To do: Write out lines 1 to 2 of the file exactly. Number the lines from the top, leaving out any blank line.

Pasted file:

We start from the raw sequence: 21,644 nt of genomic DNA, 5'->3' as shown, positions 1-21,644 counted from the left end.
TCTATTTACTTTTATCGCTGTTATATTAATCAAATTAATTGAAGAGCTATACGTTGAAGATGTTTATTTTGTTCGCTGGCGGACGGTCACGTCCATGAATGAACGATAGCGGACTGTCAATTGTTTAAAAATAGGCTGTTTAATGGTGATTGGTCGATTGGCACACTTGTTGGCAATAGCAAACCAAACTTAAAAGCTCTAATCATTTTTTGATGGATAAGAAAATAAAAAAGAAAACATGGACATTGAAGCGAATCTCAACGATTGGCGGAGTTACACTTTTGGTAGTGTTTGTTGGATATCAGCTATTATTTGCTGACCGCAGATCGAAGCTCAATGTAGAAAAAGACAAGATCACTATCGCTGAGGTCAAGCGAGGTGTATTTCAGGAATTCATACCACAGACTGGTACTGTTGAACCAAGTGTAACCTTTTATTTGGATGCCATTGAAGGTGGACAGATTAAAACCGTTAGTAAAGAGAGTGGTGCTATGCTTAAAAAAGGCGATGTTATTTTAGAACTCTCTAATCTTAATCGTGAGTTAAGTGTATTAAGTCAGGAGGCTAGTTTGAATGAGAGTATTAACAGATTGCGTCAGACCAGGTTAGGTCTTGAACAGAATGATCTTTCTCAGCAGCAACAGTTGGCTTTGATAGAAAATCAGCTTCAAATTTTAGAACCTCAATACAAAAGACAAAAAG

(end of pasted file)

We start from the raw sequence: 21,644 nt of genomic DNA, 5'->3' as shown, positions 1-21,644 counted from the left end.
TCTATTTACTTTTATCGCTGTTATATTAATCAAATTAATTGAAGAGCTATACGTTGAAGATGTTTATTTTGTTCGCTGGCGGACGGTCACGTCCATGAATGAACGATAGCGGACTGTCAATTGTTTAAAAATAGGCTGTTTAATGGTGATTGGTCGATTGGCACACTTGTTGGCAATAGCAAACCAAACTTAAAAGCTCTAATCATTTTTTGATGGATAAGAAAATAAAAAAGAAAACATGGACATTGAAGCGAATCTCAACGATTGGCGGAGTTACACTTTTGGTAGTGTTTGTTGGATATCAGCTATTATTTGCTGACCGCAGATCGAAGCTCAATGTAGAAAAAGACAAGATCACTATCGCTGAGGTCAAGCGAGGTGTATTTCAGGAATTCATACCACAGACTGGTACTGTTGAACCAAGTGTAACCTTTTATTTGGATGCCATTGAAGGTGGACAGATTAAAACCGTTAGTAAAGAGAGTGGTGCTATGCTTAAAAAAGGCGATGTTATTTTAGAACTCTCTAATCTTAATCGTGAGTTAAGTGTATTAAGTCAGGAGGCTAGTTTGAATGAGAGTATTAACAGATTGCGTCAGACCAGGTTAGGTCTTGAACAGAATGATCTTTCTCAGCAGCAACAGTTGGCTTTGATAGAAAATCAGCTTCAAATTTTAGAACCTCAATACAAAAGACAAAAAG